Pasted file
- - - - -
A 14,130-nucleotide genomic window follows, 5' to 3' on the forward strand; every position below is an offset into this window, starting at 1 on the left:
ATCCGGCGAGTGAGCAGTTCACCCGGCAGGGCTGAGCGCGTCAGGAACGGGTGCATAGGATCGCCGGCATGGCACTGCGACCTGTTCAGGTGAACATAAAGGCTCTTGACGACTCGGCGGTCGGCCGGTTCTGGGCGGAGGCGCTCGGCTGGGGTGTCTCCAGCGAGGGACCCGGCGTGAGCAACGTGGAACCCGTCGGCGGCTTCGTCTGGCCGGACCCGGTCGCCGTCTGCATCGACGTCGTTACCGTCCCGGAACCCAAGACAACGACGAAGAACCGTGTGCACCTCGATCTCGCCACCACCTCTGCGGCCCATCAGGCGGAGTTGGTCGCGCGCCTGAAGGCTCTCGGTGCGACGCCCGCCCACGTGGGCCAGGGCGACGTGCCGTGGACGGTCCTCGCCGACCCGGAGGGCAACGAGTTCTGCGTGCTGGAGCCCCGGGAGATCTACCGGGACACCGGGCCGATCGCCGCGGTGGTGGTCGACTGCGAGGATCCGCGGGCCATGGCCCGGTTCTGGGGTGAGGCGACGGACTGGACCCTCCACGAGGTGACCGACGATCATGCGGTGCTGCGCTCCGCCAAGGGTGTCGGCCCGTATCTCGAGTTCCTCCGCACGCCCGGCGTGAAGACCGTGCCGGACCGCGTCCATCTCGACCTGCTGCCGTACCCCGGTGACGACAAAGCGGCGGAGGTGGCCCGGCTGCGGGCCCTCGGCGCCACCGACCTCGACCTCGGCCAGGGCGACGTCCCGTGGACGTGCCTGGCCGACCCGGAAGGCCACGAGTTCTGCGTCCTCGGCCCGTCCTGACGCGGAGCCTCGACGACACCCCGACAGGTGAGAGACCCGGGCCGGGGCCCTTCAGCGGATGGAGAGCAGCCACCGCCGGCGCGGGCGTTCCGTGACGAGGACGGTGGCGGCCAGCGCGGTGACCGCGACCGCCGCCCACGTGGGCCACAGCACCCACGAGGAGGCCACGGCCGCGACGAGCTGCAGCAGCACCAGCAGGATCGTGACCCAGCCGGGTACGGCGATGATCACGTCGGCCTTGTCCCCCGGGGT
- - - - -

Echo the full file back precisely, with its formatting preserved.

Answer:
A 14,130-nucleotide genomic window follows, 5' to 3' on the forward strand; every position below is an offset into this window, starting at 1 on the left:
ATCCGGCGAGTGAGCAGTTCACCCGGCAGGGCTGAGCGCGTCAGGAACGGGTGCATAGGATCGCCGGCATGGCACTGCGACCTGTTCAGGTGAACATAAAGGCTCTTGACGACTCGGCGGTCGGCCGGTTCTGGGCGGAGGCGCTCGGCTGGGGTGTCTCCAGCGAGGGACCCGGCGTGAGCAACGTGGAACCCGTCGGCGGCTTCGTCTGGCCGGACCCGGTCGCCGTCTGCATCGACGTCGTTACCGTCCCGGAACCCAAGACAACGACGAAGAACCGTGTGCACCTCGATCTCGCCACCACCTCTGCGGCCCATCAGGCGGAGTTGGTCGCGCGCCTGAAGGCTCTCGGTGCGACGCCCGCCCACGTGGGCCAGGGCGACGTGCCGTGGACGGTCCTCGCCGACCCGGAGGGCAACGAGTTCTGCGTGCTGGAGCCCCGGGAGATCTACCGGGACACCGGGCCGATCGCCGCGGTGGTGGTCGACTGCGAGGATCCGCGGGCCATGGCCCGGTTCTGGGGTGAGGCGACGGACTGGACCCTCCACGAGGTGACCGACGATCATGCGGTGCTGCGCTCCGCCAAGGGTGTCGGCCCGTATCTCGAGTTCCTCCGCACGCCCGGCGTGAAGACCGTGCCGGACCGCGTCCATCTCGACCTGCTGCCGTACCCCGGTGACGACAAAGCGGCGGAGGTGGCCCGGCTGCGGGCCCTCGGCGCCACCGACCTCGACCTCGGCCAGGGCGACGTCCCGTGGACGTGCCTGGCCGACCCGGAAGGCCACGAGTTCTGCGTCCTCGGCCCGTCCTGACGCGGAGCCTCGACGACACCCCGACAGGTGAGAGACCCGGGCCGGGGCCCTTCAGCGGATGGAGAGCAGCCACCGCCGGCGCGGGCGTTCCGTGACGAGGACGGTGGCGGCCAGCGCGGTGACCGCGACCGCCGCCCACGTGGGCCACAGCACCCACGAGGAGGCCACGGCCGCGACGAGCTGCAGCAGCACCAGCAGGATCGTGACCCAGCCGGGTACGGCGATGATCACGTCGGCCTTGTCCCCCGGGGT